20 June 2009

OTC derivatives - US is too impractical

I wrote a piece for the Economic Times last week on the US Treasury plan on OTC derivatives, which I think is overly ambitious. Here is the piece:

"AFTER hearing a year’s worth of regulatory chest thumping — of attempting to regulate the exotic world of over the counter (OTC) derivatives — some realism seems to have seeped into the US government thought process, though not fully. The US treasury has just now come out with a short proposal to tame and confine the wild animal. The issue is that much of the issue and trading of OTC derivative securities is carried out in an opaque and bilateral world. This is a world where two seemingly very sophisticated institutions exchange packages of risks in a customised manner.

The OTC derivatives markets have rightly and wrongly been blamed for the current financial market crisis where these instruments all blew up at the same time because of the so called sophisticated financial models which were used to price them and measure how risky they were - individually and collectively. Over the past year there has been an increasingly loud call to shift these contracts to the exchange space so that there is transparency and honesty in pricing and trading in these securities and there is a central counter-party which guarantees each trade. This sounds good except for two major fallacies.

First, the nature of the instruments (though in a minority of cases) is such that many of them can never be traded on an exchange — simply because each contract is unique and customised to suit the other party’s need for risk mitigation. To be fair, the treasury plan does not attempt to move these out of the OTC’s bilateral space and correctly recognizes that a market with small number of players doing larger deals (even in India the standard size for a one year overnight index swap is Rs 100 crore) is different from a market with a large number of players doing small deals. Second, moving a market estimated at $680 trillion to a central clearance and settlement system (with risk mitigation systems like margining etc) is simply not practical even within a space of a decade or more. To get a perspective, the GDP of the entire world is around $68 trillion. Further, however wrong the financial model in the present system, the wrong model would need to be transposed to the exchange space with whatever stated improvements - for calculating margins etc. Even if such a migration was possible by regulatory edict, this could create a financial disaster which would be concentrated (in one exchange) as opposed to the diffused crisis (among many participants) we are seeing today. This shift needs to be a lot more thoughtful than is currently being touted by one and all as a cure all panacea. Assuming we can use the equity market risk mitigation systems in these complex instruments may lead us to further false comfort.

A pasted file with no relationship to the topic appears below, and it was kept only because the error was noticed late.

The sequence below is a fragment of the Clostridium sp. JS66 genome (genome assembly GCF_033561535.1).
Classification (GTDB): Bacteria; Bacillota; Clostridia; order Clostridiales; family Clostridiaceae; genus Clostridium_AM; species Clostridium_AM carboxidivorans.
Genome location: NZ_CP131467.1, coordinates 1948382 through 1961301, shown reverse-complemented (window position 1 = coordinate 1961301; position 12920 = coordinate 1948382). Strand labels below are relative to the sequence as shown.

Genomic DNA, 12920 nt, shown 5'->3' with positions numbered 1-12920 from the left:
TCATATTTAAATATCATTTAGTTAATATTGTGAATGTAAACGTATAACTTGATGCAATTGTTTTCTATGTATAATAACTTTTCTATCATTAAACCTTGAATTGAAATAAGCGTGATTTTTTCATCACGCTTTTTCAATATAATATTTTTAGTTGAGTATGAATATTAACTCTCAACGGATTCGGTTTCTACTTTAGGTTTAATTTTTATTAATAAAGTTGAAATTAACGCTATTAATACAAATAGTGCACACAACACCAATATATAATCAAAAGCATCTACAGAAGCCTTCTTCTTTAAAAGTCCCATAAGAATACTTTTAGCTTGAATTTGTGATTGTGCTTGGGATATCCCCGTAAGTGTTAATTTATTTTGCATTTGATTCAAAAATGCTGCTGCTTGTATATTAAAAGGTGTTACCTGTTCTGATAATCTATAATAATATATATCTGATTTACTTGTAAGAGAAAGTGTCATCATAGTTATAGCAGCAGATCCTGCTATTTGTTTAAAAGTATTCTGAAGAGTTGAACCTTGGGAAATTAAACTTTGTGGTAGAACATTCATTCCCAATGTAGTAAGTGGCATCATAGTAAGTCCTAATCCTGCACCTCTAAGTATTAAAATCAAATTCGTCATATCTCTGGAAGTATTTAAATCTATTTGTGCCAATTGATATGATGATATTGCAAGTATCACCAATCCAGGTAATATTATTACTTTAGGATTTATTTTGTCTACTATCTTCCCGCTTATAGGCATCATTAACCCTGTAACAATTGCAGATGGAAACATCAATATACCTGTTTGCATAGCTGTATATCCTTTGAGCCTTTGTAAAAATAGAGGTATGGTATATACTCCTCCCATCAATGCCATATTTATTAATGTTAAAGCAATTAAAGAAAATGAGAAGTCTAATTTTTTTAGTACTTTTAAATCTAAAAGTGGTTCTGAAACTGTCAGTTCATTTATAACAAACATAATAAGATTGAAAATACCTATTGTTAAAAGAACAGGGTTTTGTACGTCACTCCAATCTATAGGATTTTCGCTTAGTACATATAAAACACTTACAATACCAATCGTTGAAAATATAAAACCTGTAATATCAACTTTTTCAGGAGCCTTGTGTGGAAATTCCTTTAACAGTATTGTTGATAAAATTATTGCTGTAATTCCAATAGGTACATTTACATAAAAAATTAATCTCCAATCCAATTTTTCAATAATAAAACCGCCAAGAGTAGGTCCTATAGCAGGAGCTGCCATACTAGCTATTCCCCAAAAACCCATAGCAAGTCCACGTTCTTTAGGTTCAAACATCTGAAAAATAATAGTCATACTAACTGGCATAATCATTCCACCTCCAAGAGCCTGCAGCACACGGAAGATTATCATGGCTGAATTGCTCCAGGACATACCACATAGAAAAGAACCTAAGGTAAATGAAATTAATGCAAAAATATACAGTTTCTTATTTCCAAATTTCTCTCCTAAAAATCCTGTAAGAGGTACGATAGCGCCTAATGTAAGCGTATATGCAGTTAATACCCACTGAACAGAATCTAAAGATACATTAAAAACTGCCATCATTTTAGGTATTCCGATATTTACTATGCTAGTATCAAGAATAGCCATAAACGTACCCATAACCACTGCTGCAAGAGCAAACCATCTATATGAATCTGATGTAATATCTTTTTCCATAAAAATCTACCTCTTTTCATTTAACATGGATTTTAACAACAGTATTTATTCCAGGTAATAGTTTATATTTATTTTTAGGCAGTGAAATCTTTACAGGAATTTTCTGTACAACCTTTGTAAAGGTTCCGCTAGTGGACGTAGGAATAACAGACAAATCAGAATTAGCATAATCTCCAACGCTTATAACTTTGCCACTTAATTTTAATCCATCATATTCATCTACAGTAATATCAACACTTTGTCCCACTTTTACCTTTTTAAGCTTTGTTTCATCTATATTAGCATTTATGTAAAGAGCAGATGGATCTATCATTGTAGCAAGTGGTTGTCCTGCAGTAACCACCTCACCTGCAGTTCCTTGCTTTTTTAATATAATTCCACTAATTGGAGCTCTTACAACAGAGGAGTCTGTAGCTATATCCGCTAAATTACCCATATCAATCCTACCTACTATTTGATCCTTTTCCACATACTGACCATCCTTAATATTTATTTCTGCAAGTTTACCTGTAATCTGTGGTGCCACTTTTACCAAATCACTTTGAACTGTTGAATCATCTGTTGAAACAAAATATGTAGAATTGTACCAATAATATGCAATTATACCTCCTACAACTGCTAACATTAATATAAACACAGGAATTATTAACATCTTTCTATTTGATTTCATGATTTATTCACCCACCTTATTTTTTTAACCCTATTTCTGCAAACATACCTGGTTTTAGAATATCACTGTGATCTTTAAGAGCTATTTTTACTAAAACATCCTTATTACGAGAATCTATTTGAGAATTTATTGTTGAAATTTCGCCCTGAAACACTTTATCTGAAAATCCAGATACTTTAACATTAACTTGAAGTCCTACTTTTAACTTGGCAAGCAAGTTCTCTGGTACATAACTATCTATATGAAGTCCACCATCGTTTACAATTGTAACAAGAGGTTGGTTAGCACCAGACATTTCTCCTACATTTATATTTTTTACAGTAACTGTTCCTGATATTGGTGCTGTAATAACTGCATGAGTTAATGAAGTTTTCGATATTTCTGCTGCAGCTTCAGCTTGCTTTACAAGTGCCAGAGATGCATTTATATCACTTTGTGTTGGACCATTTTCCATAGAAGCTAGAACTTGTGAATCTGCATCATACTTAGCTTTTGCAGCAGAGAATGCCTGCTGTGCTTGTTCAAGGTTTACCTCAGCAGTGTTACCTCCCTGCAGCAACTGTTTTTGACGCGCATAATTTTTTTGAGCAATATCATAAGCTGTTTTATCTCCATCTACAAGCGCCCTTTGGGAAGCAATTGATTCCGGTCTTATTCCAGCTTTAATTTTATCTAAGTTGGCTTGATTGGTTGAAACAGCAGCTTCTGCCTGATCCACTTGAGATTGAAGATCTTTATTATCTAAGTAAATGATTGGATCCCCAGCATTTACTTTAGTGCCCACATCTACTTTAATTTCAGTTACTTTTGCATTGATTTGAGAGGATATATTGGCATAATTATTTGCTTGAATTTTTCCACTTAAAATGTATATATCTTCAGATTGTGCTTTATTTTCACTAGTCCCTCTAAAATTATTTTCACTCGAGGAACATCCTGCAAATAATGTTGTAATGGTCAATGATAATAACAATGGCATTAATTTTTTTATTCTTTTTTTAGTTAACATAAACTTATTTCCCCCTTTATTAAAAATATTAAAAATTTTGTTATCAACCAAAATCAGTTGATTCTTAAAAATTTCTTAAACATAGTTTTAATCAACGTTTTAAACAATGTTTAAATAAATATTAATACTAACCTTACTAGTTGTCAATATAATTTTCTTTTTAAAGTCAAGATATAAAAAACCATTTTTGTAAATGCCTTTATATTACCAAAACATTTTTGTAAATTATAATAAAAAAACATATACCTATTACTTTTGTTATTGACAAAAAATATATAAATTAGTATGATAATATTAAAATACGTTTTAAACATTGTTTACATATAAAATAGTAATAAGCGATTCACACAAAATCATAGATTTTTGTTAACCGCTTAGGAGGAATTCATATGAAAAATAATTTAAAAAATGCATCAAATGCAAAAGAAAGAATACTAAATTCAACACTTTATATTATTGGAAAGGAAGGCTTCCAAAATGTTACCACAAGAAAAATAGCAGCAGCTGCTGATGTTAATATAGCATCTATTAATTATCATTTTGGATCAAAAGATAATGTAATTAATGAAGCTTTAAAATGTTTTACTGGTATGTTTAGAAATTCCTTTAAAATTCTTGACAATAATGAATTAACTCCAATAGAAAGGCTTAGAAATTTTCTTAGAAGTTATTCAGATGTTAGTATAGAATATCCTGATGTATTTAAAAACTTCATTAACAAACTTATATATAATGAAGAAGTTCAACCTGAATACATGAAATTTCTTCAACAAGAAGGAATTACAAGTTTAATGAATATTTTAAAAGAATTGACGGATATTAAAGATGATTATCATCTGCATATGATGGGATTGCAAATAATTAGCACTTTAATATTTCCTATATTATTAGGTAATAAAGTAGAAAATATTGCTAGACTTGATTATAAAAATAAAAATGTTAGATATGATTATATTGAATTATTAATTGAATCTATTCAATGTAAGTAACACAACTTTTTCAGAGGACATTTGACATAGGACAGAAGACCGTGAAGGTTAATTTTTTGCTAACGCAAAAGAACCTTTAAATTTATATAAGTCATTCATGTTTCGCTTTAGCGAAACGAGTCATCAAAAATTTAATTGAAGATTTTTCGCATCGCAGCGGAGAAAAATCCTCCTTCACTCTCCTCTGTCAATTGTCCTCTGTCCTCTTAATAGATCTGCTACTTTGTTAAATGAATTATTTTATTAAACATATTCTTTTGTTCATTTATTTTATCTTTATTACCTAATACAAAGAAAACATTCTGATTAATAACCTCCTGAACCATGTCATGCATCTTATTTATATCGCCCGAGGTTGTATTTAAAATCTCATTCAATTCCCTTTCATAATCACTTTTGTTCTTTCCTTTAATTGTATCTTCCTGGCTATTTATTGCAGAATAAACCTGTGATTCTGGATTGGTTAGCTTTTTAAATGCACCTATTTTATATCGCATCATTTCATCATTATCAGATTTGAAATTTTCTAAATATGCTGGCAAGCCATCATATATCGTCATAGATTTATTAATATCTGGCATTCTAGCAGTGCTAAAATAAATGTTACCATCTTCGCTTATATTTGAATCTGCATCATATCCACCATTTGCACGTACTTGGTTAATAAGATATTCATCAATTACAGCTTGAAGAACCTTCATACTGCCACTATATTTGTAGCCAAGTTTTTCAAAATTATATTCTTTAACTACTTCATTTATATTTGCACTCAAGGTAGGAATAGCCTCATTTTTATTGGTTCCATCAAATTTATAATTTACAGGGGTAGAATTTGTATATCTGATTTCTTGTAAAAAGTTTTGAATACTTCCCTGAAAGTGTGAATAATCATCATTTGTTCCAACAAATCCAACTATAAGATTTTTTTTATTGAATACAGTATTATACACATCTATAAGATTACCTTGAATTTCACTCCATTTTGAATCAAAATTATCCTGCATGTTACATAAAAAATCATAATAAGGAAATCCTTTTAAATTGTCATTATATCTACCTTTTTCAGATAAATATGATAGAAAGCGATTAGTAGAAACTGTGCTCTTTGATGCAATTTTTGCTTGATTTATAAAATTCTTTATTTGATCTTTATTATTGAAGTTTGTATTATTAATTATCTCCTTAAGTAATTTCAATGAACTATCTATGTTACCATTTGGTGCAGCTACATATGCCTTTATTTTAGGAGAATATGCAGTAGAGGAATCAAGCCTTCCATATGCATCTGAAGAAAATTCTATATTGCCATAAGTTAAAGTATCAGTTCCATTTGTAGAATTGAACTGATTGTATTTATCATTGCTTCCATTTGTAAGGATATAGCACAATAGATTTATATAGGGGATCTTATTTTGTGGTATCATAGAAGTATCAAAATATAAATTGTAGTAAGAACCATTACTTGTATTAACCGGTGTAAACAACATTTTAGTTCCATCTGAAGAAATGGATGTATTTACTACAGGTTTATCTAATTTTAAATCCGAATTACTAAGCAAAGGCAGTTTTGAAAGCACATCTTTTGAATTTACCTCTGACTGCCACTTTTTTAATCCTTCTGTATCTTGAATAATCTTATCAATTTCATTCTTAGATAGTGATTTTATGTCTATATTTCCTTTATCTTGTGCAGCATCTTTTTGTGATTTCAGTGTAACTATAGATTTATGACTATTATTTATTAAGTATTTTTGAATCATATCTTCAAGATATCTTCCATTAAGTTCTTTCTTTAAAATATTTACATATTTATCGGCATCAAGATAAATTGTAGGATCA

The push to send trades over to the exchanges and electronic platforms with risk mitigating systems (like margining of trades and counter party guarantees) is unlikely to be very successful even in the medium to long term given the sheer size of the market and also the size of each trade.

It seems the realisation has partly dawned on the US government and regulators and after the initial rhetoric a more sensible approach is now proposed . The same proposal also recommends a reporting system of these instruments with respect to their issue and trading, thus creating a higher level of transparency in the market resulting in potential improved understanding of the systemic impact of the risk. A similar attempt at creating transparency in the bond market resulted in substantial increases in transparency and reduction in the price of the buy-sell rates (known as the bid-ask spread in market jargon) of corporate bonds in the US some 7 years back. India also similarly implemented a compulsory reporting system in the corporate bond market in 2007 with good effects.

The proposal may be too ambitious, except in its transparency initiative and it would be worthwhile to look at its success before attempting to replicate it in India."

No comments: